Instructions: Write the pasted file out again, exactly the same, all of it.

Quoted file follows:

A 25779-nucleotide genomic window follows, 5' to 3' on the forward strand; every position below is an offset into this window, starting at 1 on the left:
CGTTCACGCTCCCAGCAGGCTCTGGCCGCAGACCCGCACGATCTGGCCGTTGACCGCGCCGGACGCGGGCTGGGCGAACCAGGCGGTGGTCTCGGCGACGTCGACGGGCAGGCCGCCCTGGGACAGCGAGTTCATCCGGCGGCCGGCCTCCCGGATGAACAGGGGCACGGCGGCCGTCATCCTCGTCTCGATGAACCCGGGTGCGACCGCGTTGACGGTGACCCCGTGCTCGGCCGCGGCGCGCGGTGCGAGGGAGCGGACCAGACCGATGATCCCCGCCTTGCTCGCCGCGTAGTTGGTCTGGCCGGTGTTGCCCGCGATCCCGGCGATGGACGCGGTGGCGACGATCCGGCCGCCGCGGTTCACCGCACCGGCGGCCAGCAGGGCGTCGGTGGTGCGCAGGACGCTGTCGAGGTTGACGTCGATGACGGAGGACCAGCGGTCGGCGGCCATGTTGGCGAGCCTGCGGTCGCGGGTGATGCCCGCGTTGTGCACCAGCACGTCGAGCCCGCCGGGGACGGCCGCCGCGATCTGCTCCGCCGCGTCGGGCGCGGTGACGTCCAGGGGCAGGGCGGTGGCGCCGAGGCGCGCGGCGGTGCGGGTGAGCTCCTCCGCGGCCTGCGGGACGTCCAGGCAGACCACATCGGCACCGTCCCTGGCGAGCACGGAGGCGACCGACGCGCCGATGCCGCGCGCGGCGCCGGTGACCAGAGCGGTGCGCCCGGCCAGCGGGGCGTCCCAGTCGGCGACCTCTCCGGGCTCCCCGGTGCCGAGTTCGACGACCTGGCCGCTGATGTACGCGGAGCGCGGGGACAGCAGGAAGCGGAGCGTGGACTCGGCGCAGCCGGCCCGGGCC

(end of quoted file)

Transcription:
A 25779-nucleotide genomic window follows, 5' to 3' on the forward strand; every position below is an offset into this window, starting at 1 on the left:
CGTTCACGCTCCCAGCAGGCTCTGGCCGCAGACCCGCACGATCTGGCCGTTGACCGCGCCGGACGCGGGCTGGGCGAACCAGGCGGTGGTCTCGGCGACGTCGACGGGCAGGCCGCCCTGGGACAGCGAGTTCATCCGGCGGCCGGCCTCCCGGATGAACAGGGGCACGGCGGCCGTCATCCTCGTCTCGATGAACCCGGGTGCGACCGCGTTGACGGTGACCCCGTGCTCGGCCGCGGCGCGCGGTGCGAGGGAGCGGACCAGACCGATGATCCCCGCCTTGCTCGCCGCGTAGTTGGTCTGGCCGGTGTTGCCCGCGATCCCGGCGATGGACGCGGTGGCGACGATCCGGCCGCCGCGGTTCACCGCACCGGCGGCCAGCAGGGCGTCGGTGGTGCGCAGGACGCTGTCGAGGTTGACGTCGATGACGGAGGACCAGCGGTCGGCGGCCATGTTGGCGAGCCTGCGGTCGCGGGTGATGCCCGCGTTGTGCACCAGCACGTCGAGCCCGCCGGGGACGGCCGCCGCGATCTGCTCCGCCGCGTCGGGCGCGGTGACGTCCAGGGGCAGGGCGGTGGCGCCGAGGCGCGCGGCGGTGCGGGTGAGCTCCTCCGCGGCCTGCGGGACGTCCAGGCAGACCACATCGGCACCGTCCCTGGCGAGCACGGAGGCGACCGACGCGCCGATGCCGCGCGCGGCGCCGGTGACCAGAGCGGTGCGCCCGGCCAGCGGGGCGTCCCAGTCGGCGACCTCTCCGGGCTCCCCGGTGCCGAGTTCGACGACCTGGCCGCTGATGTACGCGGAGCGCGGGGACAGCAGGAAGCGGAGCGTGGACTCGGCGCAGCCGGCCCGGGCC